ARCHIVED—Improvement Through Self-Evaluation
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An alternative to conventional marking is to have students evaluate their own work.
Ron Blair makes extensive use of self-evaluation. He does not conceive of it as a way to get a mark to assign to students; that's the teacher's job. Rather, he uses self-evaluation to teach students to review their own work and measure their progress.
To begin, students need a rubric so they can see what is required. Blair uses standard course rubrics for the most part, although he may alter them in minor ways to make it easier for students to understand or to fit the requirements better.
He shows students how to use the rubric and also explains that he may not award them the mark they assign themselves. Typically, he says, students mark themselves too hard.
This is not a result of a harsh attitude but of students not having learned to see the good qualities in their own work. This highlights an interesting shortcoming of conventional evaluation, says Blair. Most evaluations emphasize the negative—this is, what you got wrong. That is valuable, but improvement isn't just a matter of stopping making mistakes; it is also about recognizing what's right and doing more of it.
When possible, Blair breaks assignments down into stages and evaluates each one. For example, students in Newfoundland and Labrador are required to do a presentation for a heritage fair each year. Blair has one rubric for the preparation of the presentation and another for the delivery. This helps build confidence, he says, because students are not left waiting for a final evaluation on which everything depends. "Because they have evaluated the preparation, they already know they have something good or, if they don't, they know how to fix it."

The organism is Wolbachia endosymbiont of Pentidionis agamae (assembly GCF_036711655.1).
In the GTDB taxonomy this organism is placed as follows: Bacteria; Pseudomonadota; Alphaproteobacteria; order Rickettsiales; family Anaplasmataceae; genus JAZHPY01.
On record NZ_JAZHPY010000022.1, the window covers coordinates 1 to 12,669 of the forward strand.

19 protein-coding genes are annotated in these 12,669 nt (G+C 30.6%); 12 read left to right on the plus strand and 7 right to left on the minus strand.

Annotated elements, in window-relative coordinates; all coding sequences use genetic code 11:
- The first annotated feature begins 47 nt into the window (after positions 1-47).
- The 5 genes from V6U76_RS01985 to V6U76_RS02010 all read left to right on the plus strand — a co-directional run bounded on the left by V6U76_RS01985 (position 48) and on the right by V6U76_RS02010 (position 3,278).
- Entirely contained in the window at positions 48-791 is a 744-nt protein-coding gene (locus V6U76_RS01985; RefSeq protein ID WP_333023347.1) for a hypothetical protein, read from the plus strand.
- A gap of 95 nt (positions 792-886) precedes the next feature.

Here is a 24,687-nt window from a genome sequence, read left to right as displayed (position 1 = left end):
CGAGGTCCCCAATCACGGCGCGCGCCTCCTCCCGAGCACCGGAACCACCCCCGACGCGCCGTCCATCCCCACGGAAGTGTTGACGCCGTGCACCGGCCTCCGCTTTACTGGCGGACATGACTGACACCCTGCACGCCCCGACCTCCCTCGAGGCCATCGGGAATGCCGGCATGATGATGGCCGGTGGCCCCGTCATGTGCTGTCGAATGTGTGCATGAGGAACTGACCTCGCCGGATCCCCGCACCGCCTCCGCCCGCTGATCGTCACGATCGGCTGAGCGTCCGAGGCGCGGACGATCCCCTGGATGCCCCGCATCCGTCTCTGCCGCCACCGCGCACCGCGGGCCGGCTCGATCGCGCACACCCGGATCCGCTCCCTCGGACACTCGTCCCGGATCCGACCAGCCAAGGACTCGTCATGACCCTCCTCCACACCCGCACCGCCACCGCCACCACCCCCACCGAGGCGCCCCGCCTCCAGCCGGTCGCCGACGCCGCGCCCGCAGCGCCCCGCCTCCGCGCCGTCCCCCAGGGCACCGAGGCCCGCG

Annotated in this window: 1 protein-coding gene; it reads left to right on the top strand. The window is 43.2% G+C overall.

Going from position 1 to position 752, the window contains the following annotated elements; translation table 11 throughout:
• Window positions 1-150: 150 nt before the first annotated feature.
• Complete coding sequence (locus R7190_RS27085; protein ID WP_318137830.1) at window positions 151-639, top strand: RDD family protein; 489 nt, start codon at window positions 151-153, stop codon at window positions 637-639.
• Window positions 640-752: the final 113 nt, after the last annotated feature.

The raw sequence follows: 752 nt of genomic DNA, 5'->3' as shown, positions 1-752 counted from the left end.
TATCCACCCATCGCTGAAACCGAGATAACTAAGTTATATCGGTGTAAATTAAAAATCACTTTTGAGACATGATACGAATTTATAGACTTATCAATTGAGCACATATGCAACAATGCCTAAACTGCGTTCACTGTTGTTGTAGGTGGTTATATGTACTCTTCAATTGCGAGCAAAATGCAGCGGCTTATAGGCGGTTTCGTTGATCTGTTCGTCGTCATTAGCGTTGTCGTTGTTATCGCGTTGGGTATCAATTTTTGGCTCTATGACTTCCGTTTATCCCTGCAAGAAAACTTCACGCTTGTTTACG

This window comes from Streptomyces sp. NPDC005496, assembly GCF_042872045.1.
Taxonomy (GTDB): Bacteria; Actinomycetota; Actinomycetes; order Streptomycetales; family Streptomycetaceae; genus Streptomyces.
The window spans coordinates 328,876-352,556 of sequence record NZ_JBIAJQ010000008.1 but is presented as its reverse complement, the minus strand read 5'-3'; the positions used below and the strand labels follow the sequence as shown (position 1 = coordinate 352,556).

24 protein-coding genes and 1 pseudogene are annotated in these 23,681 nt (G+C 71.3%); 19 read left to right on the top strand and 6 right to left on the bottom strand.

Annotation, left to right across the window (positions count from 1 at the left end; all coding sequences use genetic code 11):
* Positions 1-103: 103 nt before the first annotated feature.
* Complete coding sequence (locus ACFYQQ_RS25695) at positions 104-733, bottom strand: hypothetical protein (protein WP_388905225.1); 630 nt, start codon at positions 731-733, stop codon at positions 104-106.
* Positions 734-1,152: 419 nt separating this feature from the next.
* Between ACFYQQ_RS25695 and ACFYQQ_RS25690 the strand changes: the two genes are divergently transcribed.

Blair makes a point of evaluating in as many ways as possible. Some students benefit from being able to show their knowledge in a creative presentation and some students prefer an old-fashioned exam.
Self-evaluation can even be used with regards to behaviour. Again, maintaining order is the teacher's responsibility, Blair says, but there are also techniques to introduce self-management into the classroom. In any class there are serious moments and light moments. Seeing the contrast between the two helps students to understand the difference. If they can learn to relax during a light moment and get serious in the more serious moments, that will prepare them well for understanding and controlling their emotions.